She’s at it again…
She’s at it again…
It’s been a decent year for independent film, what with such gems (and likely Oscar contenders) as The Way, Way Back, Inside Llewyn Davis and Fruitvale Station on the roster, but today I’d like to focus on two others that have received far less publicity but surely deserve their moment in the spotlight.
First up is the best horror flick of 2013. You’re Next hit theaters in August between the year’s two big budget horror films The Conjuring and Insidious Chapter 2, though I’m sure it grossed far less in the box office, which is a damned shame because it is a nearly perfect example of a film that may not reinvent its genre – the premise isn’t anything new or original – but excels so much in its execution that it stands out as a shining success among its peers. In other words: Finally! an example of a horror flick done right! It begins with some actual character development, not merely introducing the Davison family but really showing the dynamics between them at play. They’re a wealthy family celebrating mom and dad’s anniversary in their large, rural home. Within the first 15 or 20 minutes, we learn a great deal about them, but not more than we need in order for the stage to be set. Once all the adult children arrive with their significant others, tension builds, fingers are pointed and right at the peak of a rather heated argument, a living nightmare begins with an arrow shot through the dining room window and into one of the dinner guests. The inept family descends into confusion and futility as more arrows fly into the house, killing some, wounding others, but revealing them all as targets of the murderous intruders lurking outside. It seems they won’t stop until they’re ALL dead.
There’s only one wildcard yet to be played and she is the girlfriend of one of the sons, an Aussie named Erin, superbly played by Sharni Vinson. While the others practically flail about, clueless to what’s happening or why and entirely unprepared to deal with it, Erin immediately responds with practical, useful and effective ideas of not only how to protect themselves and each other, but also to fight back. You read that right: not only do we get a character who kicks ass (and well), but – bonus! – she’s female! She is the stand-out here, acting not as a scared little girl trying to find her inner strength but as a strong and capable woman who reacts intelligently from the initial sign of danger, determined to survive and using every available tool around her. And, boy, is she creative. From here, the flick is perfectly executed with enough violence and suspense to truly scare its audience without ever overdoing it. It is a slasher flick, which means there is a fair amount of blood, but it never feels excessive or gratuitous. And there are several clever and well-placed props which are later used as weapons but they aren’t forced; they actually serve the story.
Bottom line: you won’t find anything groundbreaking or genre-defining in You’re Next but what you will see is a well-written, well-acted and damned well-executed hack ‘em up intruder movie.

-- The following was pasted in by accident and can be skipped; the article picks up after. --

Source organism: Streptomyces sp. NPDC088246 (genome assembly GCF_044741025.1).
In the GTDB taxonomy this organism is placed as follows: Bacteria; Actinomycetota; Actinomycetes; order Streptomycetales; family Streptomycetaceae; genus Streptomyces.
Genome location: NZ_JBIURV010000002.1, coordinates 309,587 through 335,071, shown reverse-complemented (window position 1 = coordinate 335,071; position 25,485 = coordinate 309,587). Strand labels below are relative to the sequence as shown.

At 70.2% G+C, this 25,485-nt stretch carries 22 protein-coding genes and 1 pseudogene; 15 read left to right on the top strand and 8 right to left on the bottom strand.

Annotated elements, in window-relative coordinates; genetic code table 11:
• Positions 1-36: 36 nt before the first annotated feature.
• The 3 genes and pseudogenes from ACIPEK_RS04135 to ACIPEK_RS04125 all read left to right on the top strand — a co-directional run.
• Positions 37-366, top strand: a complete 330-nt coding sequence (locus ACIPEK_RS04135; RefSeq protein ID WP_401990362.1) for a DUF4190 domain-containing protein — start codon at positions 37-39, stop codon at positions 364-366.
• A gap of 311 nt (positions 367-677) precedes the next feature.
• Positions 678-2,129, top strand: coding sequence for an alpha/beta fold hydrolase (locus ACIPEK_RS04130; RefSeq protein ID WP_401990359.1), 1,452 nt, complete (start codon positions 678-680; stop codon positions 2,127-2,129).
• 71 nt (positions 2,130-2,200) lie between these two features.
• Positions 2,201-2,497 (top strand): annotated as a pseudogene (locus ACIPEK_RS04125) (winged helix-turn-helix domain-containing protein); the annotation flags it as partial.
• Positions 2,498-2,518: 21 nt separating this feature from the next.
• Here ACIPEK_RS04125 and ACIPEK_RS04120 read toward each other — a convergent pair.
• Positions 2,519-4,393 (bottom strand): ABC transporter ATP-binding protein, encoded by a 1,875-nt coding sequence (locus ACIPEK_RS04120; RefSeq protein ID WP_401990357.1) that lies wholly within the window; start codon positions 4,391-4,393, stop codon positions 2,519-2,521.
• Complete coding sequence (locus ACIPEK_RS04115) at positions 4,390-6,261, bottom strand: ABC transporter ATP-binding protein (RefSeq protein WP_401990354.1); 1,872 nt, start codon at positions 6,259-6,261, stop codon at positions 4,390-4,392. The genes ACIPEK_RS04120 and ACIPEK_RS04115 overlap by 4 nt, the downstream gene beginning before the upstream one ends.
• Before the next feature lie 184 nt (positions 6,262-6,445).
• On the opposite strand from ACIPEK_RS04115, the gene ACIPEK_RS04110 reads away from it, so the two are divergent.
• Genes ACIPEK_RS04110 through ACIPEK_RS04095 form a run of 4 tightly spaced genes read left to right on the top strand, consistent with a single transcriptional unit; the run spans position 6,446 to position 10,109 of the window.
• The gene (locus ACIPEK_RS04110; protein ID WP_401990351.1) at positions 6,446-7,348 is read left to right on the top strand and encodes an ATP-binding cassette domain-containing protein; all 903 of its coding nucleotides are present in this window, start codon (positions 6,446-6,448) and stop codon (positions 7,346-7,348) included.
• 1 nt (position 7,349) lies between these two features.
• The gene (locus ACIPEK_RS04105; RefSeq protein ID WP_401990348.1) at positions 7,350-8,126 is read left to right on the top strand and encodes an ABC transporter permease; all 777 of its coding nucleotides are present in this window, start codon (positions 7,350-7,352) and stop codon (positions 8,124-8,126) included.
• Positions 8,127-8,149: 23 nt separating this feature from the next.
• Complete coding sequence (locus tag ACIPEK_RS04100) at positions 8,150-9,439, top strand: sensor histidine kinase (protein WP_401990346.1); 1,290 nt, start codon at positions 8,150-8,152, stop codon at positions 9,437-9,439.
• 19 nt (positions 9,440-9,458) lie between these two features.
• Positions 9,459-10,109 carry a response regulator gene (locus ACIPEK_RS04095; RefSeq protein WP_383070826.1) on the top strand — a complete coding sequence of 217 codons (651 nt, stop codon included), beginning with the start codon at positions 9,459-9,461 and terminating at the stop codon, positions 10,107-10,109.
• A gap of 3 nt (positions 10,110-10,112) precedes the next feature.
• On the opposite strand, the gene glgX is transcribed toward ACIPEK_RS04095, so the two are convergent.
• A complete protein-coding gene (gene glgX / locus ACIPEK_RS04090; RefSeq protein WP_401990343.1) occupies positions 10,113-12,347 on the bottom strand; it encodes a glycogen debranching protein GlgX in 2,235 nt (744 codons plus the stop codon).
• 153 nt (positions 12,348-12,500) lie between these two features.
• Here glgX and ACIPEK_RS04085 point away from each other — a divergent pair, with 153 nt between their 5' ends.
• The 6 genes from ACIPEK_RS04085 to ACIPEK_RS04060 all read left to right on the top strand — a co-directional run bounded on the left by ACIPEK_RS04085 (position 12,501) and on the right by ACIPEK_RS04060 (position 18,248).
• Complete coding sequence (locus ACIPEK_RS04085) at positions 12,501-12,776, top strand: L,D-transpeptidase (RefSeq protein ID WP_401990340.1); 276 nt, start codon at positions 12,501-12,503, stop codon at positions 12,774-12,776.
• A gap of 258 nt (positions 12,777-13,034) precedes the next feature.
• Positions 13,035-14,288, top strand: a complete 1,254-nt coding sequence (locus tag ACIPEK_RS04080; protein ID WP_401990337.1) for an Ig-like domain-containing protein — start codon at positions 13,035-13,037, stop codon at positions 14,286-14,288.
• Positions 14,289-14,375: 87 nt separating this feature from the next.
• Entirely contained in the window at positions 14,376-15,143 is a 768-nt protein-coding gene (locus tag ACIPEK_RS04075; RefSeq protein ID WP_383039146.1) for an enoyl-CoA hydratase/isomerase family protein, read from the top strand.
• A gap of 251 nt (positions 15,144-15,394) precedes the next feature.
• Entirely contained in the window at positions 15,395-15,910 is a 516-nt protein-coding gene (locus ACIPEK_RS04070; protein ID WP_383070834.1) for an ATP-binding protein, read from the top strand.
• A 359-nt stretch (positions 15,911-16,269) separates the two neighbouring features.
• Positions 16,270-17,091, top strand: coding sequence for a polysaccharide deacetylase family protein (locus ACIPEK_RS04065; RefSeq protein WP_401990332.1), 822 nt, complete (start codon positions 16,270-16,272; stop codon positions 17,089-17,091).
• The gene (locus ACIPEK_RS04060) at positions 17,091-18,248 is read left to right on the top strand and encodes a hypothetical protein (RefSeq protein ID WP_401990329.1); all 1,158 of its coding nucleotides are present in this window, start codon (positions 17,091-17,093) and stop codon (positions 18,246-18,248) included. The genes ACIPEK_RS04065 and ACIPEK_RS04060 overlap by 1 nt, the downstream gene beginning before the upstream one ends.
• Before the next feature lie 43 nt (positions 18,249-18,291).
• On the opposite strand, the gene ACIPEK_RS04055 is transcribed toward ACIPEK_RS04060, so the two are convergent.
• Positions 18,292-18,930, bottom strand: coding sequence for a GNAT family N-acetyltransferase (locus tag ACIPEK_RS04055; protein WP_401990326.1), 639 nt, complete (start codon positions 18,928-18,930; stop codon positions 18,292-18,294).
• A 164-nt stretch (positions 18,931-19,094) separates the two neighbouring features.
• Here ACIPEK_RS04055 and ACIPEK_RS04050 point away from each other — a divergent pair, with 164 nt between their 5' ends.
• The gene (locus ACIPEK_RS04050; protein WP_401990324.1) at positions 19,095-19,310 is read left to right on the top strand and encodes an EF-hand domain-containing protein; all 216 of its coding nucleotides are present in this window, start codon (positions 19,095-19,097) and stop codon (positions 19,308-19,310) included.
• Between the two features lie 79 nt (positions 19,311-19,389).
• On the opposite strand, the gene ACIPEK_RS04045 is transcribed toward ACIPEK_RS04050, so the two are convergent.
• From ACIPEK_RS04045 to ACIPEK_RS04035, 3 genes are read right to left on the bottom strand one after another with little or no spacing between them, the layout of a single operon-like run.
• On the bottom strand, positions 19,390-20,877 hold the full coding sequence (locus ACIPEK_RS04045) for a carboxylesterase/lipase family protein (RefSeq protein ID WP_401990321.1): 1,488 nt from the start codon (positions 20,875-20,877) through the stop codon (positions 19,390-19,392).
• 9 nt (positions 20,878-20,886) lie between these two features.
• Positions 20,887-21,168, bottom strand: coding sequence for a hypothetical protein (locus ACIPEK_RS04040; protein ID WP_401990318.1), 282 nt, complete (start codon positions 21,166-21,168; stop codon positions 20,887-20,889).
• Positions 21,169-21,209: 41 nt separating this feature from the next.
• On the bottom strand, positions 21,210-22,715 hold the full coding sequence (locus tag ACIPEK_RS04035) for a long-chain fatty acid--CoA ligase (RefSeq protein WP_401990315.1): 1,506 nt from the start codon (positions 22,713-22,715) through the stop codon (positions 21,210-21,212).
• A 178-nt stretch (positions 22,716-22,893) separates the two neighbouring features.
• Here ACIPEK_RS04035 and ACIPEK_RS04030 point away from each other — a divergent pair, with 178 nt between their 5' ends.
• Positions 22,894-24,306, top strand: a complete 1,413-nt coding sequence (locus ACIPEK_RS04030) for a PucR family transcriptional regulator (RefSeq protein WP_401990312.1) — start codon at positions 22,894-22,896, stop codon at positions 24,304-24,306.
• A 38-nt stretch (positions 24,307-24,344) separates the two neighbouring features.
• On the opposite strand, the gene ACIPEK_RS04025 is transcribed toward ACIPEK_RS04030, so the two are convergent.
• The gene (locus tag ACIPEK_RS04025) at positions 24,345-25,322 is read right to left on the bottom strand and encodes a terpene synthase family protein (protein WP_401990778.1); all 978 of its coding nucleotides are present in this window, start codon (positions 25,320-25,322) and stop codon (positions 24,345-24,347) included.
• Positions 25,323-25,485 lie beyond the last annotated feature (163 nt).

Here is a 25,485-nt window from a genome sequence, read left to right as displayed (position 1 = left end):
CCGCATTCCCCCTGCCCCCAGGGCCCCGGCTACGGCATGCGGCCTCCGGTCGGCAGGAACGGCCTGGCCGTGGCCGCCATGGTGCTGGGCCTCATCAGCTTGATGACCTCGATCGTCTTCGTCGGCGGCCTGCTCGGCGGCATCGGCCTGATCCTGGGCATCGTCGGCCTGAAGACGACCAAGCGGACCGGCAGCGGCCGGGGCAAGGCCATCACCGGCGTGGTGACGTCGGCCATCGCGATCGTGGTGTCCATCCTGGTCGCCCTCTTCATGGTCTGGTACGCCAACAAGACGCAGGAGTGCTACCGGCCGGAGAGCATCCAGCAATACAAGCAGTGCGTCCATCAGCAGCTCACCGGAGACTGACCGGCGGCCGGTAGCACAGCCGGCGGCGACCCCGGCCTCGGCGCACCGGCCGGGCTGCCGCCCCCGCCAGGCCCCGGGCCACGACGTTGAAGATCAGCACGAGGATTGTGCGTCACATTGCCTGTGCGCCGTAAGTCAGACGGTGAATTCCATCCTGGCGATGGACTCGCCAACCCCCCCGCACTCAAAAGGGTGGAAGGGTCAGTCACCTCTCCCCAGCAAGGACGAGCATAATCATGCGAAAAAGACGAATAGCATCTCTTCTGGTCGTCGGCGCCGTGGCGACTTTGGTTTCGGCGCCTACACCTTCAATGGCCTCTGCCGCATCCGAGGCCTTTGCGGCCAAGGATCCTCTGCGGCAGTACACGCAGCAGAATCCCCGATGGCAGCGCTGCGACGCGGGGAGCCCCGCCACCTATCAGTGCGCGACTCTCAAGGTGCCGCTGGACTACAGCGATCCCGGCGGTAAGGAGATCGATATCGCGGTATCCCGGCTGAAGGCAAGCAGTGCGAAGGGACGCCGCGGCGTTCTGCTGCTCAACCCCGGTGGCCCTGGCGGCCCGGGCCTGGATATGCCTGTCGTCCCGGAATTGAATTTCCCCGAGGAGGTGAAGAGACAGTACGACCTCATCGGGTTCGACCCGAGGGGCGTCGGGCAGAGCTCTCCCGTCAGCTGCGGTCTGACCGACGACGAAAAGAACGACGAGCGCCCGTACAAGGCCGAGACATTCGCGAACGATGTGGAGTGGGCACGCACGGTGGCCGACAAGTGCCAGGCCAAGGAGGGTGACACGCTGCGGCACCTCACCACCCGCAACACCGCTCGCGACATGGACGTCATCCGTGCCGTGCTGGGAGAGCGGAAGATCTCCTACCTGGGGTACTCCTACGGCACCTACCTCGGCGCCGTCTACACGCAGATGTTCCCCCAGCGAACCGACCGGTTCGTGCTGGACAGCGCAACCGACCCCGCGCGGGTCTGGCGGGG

The other is a little ditty called Drinking Buddies. I’m hesitant to call it a romantic comedy because, while it does have the feel of the genre, it fails to follow its basic structure as well as avoids its numerous traps. It centers around Luke (Jake Johnson, aka, my new crush) and Kate (Olivia Wilde giving her best performance to date), two buddies who work together at a brewery. The two have intense chemistry and as the story progresses we see they’re basically two versions of the same person. Luke is in a long-term relationship with the lovely Jill (the always charming Anna Kendrick) and Kate is less seriously involved with Chris (Ron Livingston), who, admittedly, seems an odd fit for her. The four take a camping trip and the two couples’ dynamics come more into focus while the dynamics between Luke & Kate and Jill & Chris further develop as well. This isn’t the story of two mismatched couples trading spouses, however, but more an exploration of a scenario: how an attraction that is further enhanced by alcohol can disrupt an otherwise healthy and stable relationship. Throughout nearly the whole of the film, Luke faces the choice between a woman he loves and another he knows he could love and Jake Johnson plays the role with such genuine feeling, the audience can’t help but feel his dilemma with him. In another actor’s hands, Luke could easily have become an unlikable character. But Johnson has the perfect blend of easy charm and real heart, making the audience sympathize with his situation instead of judging it.
I read online that there was no real script for Drinking Buddies, merely an outline, when they started shooting. Which means that almost all of the dialogue is improv. I can’t imagine making or acting in a movie without a script but somehow, it served Drinking Buddies well. Because it forced each actor to behave as though the situation was real. What that gives us is a genuine and truly authentic look at a scenario that very well could be real. Combine that with the charm and charisma of the actors and their lively chemistry with one another and what you’ve got is one enjoyable, often funny and entirely relatable film.
Confession: I have watched Pitch Perfect at least five times now and all within the past couple of weeks. It’s like I just can’t stop. I saved it on my DVR and have been watching it in pieces ever since my first full viewing more than two weeks ago. It’s gotten to where I fast-forward through the non-singing parts, repeatedly watching the song performances, especially the final two. I never watched Glee, not for any particular reason, so I am unable to make the obvious comparison there. But I do generally like musicals and Pitch Perfect manages to combine some really excellent musical numbers with a plot as aloof and relatable as that of Bring It On. Just as any non-cheerleader could enjoy the shenanigans of Bring It On, you need not be an a capella enthusiast to enjoy Pitch Perfect. It’s a sweet, feel-good flick with likeable characters and some really fun music.
The Sing-Off got me into a capella (well, not counting those years in junior high when I adored Boyz II Men) and generally primed audiences across America for this movie. It centers around Beca, played with irresistible charm by Anna Kendrick, a college freshman who has no actual desire to attend college but is giving it a shot to appease her father. She wants to move to LA to start paying her dues in the music industry, hoping to make a career out of DJ-ing. With much coaxing by her dad and a senior named Chloe (the adorable Brittany Snow), she reluctantly auditions for the Bardon Bellas, an all-female a capella group on campus who have an intense rivalry with the all-male group, the Treblemakers. Beca earns a spot with the Bellas and slowly brings new life to their stale routine.